Authenticating Contemporary Bottega Veneta Bags: From Daniel Lee to Matthieu Blazy
The New Bottega Veneta
Italian brands may call to mind over-the-top, maximalist glamour, but Bottega Veneta’s one-time motto, which doesn’t get as much play as it should these days, is ‘When your own initials are enough.’ It’s an ethos that has no need for the flashiness of logos or fleeting, gimmicky designs. And it’s one both current creative director Matthieu Blazy and his predecessor Daniel Lee have embraced.
Since taking the helm in 2021, Blazy has continued to build on the bold new aesthetic created by Daniel Lee. And with a resume that includes stints at Maison Martin Margiela, Celine, and Calvin Klein, it’s no surprise that Blazy’s Bottega is the perfect mix of quiet luxury (understated slip dresses, oversized leather jackets) and unexpected, offbeat splashiness (thigh-high beaded boots, that ubiquitous shade of bright green).
“Mattieu has pushed boundaries by bringing in unusual shapes to show off the expert craftsmanship the brand is known for,” says Isabella Miller, Valuation Manager, Handbags. “He has begun to integrate new textiles to popular styles like the terry cloth Jodie, the denim Tote and marble velvet for the Knot Clutch.”
“Mattieu’s modern playful aesthetics have certainly pushed past expectations for the house but at its core, the house’s heritage – one of craftsmanship and quality materials – remains uncompromised,” Miller adds.
With Bottega bags suddenly everywhere, you may be wondering if that electric green Cassette riding next to you on the subway is the real deal or not. Read on for Miller’s tips for spotting a fake.
Authenticating Matthieu Blazy Era Bags
Many of Matthieu Blazy-era bags are leather-forward. The intricacy of the craftsmanship and quality of leather make as bold a statement as the silhouette itself, and the bags tend to have minimal hardware or embellishments.
“Paying attention to supple leather quality is a great skill to develop for any handbag lover,” says Miller. “Many bags of lower quality will have a sheen to them that reveal the leather was treated somehow, most likely with some type of plastic gloss to prevent the leather from marking easily. This gloss will peel off, and handbags of lower quality will not be dyed all the way through so the leather will show scratches easily and the peeling of the gloss will be unattractive. Real Bottega leather will be soft with either a subtle sheen or a matte effect. Lambskin will have small pores that are visible up close. Even the calf leather pieces should feel soft and malleable.”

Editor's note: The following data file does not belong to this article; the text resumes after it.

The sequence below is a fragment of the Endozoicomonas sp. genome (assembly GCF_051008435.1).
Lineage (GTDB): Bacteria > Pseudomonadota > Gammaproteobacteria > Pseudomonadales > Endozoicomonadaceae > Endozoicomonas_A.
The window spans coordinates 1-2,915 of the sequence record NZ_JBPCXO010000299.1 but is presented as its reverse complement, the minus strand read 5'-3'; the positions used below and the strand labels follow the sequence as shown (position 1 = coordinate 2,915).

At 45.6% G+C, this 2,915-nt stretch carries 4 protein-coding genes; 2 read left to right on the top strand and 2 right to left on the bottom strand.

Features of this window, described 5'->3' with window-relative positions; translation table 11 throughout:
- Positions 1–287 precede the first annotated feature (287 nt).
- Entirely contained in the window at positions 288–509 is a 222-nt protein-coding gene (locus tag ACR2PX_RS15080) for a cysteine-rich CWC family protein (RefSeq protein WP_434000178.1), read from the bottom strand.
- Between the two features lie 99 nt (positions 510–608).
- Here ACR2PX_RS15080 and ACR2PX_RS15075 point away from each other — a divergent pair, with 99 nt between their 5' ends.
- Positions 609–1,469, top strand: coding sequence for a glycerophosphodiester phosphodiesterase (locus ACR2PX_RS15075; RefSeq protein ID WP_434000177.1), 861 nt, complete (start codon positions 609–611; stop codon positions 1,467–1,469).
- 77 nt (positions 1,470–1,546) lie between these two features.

A hallmark of both vintage and contemporary Bottega Veneta bags is the brand’s famed Intrecciato technique. “In an authentic Intrecciato, the strips of the weave should flow comfortably between each other, easily adapting when in motion to produce the feeling of a unified wave of movement,” says Miller. “Inferior dupes will often look awkward when in motion. Intrecciato takes a talented craftsman to create, and dupes will often jut out in certain directions, or be too stiff all together and not allow for enough movement. Intrecciato is, in essence, a net of leather, and it should move as such.”
For bags that do have noticeable hardware, like the Sardine, which was introduced in 2022: “It should be gold tone most of the time, and have an elegant, smooth texture. The gold should not have any green undertones, nor should the hardware have too thick of a lacquer to it.”
The Daniel Lee Era
When Daniel Lee stepped in as creative director in 2018, it was in the wake of Philo’s departure from Céline. The fashion world had lost its inventive, minimalist compass. But now the torch was passed to Lee, and with his five years working under Philo at Céline as well as stints at Maison Margiela, Balenciaga and Donna Karan, he set out to imprint his own modern mark on the house codes of a brand built on less-is-more foundations. True to form, the beauty of #newBottega (a foil for the nostalgic #oldCéline) is in its simplicity. But more than that, it’s in the idea that simple doesn’t mean boring, that you can imbue elegance and timelessness with novelty, innovation and freshness.
Handbags like The Pouch and The Cassette and a bevy of square-toed sandals may bear no logos, but their shapes, silhouettes and materials are their calling cards, and as with anything anyone likes these days, you’ll see them on influencers and all over Instagram. Fame, unfortunately, breeds fakes. To tell real from faux in the absence of overt logos, the experts, like The RealReal’s Handbags Valuation Manager Robert Finch, turn to a close look at the details of materials, hardware and craftsmanship.